As it did when I was a School Board member, the subject of Magnet Schools took front and center at a recent Board workshop.

What the current School Board is finding are basically the same things my Board found not that many years ago.

The Magnet program is too expensive to run.

Six years ago, the cost was a staggering $11 million with an additional $8 million in transportation alone, bringing the total cost to $19 million dollars.

Put another way, 42% of the total cost to run the program was eaten up by transportation.

Or, you could look at it this way: Transporting students added 73% to the bill.

My Board chose to end some of the Magnet programs in order to reduce costs.

It was nothing more than kicking the can down the road.

I say get rid of magnet schools altogether.  While part of their intital concept was rooted in desegregation, restructuring can keep most of those goals in mind.

There are currently 32 high schools in the district, 30 if we discount the College Academy and Atlantic Tech, both of which are specialty schools.

Instead of the career bound specialties in the magnet programs, divide them among local groups of high schools.

With 30 schools to choose from, the district can divide the programs in ten sets of three or six sets of five.

The curricula can be replicated in each of the sets.

Parents and students would then have a choice of area high schools to attend regardless of boundaries.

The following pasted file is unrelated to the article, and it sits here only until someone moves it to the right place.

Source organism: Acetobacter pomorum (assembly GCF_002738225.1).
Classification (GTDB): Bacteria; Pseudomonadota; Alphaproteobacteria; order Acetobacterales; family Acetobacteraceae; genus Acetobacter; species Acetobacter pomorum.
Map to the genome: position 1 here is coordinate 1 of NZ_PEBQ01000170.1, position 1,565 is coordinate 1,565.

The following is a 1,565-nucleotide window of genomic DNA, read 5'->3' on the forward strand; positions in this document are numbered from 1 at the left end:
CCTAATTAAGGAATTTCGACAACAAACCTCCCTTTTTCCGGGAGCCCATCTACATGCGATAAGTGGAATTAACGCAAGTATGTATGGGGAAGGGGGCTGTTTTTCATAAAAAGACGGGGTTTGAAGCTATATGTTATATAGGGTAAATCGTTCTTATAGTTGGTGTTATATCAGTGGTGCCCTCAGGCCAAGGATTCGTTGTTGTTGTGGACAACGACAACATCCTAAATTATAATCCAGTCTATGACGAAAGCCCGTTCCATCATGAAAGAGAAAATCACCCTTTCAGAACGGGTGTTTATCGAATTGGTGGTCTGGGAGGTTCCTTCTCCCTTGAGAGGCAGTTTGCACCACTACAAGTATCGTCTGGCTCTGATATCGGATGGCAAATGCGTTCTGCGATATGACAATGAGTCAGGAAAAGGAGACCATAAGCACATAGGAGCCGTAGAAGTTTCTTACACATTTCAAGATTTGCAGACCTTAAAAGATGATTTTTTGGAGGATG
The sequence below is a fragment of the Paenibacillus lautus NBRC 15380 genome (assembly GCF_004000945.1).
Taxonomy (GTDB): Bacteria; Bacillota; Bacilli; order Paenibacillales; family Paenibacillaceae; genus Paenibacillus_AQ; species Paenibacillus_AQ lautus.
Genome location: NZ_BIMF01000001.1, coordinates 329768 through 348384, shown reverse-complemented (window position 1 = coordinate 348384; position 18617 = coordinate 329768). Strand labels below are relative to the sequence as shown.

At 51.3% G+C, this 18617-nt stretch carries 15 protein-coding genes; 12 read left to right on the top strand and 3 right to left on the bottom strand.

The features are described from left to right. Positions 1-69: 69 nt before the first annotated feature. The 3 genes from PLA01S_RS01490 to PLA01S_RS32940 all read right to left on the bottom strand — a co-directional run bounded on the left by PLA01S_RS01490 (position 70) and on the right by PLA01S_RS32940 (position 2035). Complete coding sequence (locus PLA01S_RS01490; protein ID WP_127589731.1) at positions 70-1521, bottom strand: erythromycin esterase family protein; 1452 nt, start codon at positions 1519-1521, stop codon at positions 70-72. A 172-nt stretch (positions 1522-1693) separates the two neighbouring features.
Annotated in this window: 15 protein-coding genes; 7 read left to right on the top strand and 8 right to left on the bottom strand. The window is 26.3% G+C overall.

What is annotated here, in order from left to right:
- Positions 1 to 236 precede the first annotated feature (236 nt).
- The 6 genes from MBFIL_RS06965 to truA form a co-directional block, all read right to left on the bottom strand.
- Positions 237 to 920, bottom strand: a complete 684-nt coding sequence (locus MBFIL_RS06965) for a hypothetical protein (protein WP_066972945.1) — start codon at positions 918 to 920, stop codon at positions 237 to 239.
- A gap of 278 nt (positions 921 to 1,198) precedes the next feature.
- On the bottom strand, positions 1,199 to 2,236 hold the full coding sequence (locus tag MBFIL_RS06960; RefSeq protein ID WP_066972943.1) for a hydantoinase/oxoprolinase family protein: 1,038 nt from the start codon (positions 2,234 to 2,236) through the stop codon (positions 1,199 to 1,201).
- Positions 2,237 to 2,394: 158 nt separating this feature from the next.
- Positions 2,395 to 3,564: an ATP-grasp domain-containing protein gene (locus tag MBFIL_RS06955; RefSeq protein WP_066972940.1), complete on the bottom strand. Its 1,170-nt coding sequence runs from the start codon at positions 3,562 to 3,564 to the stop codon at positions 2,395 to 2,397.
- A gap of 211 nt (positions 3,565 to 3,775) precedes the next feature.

The biggest difference would be the cost savings in transportation alone would be $10 or $11 million as the choices would require parents to provide their own.

But what about the cost of spreading out and duplicating the programs?

As much as I hate to admit that BTU is right on any subject, the district’s high schools are overstaffed with Assistant Principals.

One Assistant for each grade (9, 10, 11, and 12) plus one more with varying titles from “operations” to “ESE” to whatever.

Back in the dark ages, I went to one of the finest high schools in New York City (which opened the same year the Constitution was adopted) and had a student population of 6,000 in three (not four) grades.

How many Assistant Principals?  Only one.

Grade Advisers?  Four.  When my own children were at Piper, more than I cared to count.

The system’s not just top heavy, it’s bloated.

Cypress Bay High School has it right.  Only three Assistant Principals for the most crowded high school in the county.

There is a point here, I promise…

There is more than enough slack in the system not only to restructure, but perhaps even reduce costs.

The district is going to face a new round of budget cuts come the new legislative session in January.

It’s long past time for the district to engage in aggressive restructuring of programs, operations and staff.

Get rid of the magnet programs and spread the load to already bloated management in 29 other high schools throughout the county.